Summer Camps: Do We or Don't We?
By Caitlin Bootsma
Like visiting playgrounds or any other public venues, sending kids to camp can be a difficult decision. There are always the typical, "traditional" camp concerns, i.e., we would assess the camp's screening procedures for adults, review their monitoring processes to ensure safety and reduce isolation, ensure the child has the ability to communicate with safe people, etc., and conduct our own due diligence rather than simply relying on them to tell us they're safe. This year, however, it is more difficult to discern the decision to send children to camp (even just partial-day camps), because it is pretty difficult for camps to keep children entirely socially distanced from one another. On the other hand, camp may be the best, or only, option for parents who need child care for work reasons and/or for everyone's mental health.
If you do decide to send the youth in your care to camp, a great first step for assessing the risk factor during the pandemic is familiarizing yourself with the CDC guidelines, which you can find here. You may also want to research state and local guidelines. Then, ask the camp directors (if they haven't already informed you), if they are adhering to these guidelines. And, for some concrete examples about how they are trying to mitigate risk.
Some things you should expect to hear include:
- More rigorous hand-washing and disinfecting protocols
- Smaller groups of campers that stay together and cycle through activities together, rather than large all-camp group activities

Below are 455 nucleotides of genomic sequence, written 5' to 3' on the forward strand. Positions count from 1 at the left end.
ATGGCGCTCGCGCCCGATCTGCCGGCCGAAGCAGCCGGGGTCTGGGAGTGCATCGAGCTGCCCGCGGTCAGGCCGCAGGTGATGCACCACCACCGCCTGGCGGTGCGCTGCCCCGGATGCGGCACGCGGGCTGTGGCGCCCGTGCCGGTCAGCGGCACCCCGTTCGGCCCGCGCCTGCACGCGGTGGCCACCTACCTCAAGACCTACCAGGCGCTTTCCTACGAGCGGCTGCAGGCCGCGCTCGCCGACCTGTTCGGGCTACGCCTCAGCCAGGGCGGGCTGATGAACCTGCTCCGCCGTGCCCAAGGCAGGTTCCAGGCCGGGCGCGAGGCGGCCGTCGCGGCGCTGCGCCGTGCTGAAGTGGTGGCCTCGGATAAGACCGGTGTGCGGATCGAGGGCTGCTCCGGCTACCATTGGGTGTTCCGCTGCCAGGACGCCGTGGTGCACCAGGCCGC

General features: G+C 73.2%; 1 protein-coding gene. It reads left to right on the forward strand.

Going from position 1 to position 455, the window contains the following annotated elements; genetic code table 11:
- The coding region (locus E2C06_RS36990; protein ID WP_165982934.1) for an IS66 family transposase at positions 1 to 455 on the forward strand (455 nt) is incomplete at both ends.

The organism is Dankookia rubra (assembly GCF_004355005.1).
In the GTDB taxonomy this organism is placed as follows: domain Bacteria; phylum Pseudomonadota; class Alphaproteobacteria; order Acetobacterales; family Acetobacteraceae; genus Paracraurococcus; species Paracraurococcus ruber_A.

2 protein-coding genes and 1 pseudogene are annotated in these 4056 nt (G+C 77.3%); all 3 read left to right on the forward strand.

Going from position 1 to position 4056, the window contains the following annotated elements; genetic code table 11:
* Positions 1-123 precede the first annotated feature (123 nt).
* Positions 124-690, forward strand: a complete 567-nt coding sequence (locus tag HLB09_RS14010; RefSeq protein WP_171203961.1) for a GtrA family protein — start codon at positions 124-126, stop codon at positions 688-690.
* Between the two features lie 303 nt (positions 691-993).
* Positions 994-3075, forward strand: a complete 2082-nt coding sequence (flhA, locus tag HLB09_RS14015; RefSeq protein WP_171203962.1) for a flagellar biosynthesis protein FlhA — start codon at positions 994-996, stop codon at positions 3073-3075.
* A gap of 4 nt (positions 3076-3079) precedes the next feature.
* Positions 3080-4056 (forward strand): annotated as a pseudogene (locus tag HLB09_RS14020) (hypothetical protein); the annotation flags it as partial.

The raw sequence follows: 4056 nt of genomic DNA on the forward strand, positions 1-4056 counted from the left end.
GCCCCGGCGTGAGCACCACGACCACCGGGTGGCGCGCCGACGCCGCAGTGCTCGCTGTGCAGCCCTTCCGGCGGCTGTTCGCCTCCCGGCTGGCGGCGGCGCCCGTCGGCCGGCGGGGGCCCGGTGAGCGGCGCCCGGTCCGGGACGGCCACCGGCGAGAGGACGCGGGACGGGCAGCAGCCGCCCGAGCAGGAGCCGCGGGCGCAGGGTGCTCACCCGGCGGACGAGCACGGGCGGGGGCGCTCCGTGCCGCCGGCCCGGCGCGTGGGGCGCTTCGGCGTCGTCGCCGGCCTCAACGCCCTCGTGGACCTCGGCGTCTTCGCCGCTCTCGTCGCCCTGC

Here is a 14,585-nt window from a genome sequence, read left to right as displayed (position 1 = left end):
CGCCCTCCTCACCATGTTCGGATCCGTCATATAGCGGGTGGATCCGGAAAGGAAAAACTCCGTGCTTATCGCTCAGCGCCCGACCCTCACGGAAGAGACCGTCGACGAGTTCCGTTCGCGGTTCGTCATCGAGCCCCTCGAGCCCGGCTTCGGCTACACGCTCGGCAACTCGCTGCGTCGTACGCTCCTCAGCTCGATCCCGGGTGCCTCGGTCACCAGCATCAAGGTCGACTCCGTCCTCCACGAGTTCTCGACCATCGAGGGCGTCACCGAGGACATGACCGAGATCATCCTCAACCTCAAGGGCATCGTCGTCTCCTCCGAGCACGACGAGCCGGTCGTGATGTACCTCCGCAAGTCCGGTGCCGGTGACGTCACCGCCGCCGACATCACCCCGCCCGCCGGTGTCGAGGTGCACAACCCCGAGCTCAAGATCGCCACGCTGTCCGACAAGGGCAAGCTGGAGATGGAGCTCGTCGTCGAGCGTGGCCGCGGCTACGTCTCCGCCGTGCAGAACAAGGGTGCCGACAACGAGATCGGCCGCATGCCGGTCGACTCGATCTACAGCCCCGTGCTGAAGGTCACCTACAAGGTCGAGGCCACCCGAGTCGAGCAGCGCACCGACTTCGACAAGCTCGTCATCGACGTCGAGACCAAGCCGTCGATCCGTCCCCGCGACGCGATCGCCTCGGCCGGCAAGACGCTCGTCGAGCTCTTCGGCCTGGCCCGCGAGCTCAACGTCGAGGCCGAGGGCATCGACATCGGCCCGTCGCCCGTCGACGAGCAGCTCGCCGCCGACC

- A cap on overall number of campers so that they meet the capacity guidelines of your state
- Prioritization of outdoor activities
- Enforced sickness policy wherein people who have been sick with COVID-19 or exposed to it observe the advised quarantined period before attending camp
- Spacing and face coverings when possible, and age appropriate
- Reduction in shared toys or materials
- Individual snacks or meals, preferably sent in by each family
When your kids get ready for camp, you can remind them of all of the protocols the camp will have set in place, especially as some may be new or unfamiliar (for example, if the camp takes campers' temperature before entry). In addition, reminding them not to share food and to respect people's physical space is key. As caring adults, parents and caregivers, we are all striving to strike that balance between teaching the children (and adults!) in our care to stop the spread of the virus, while at the same time helping them to have a wonderful, fun-filled summer.
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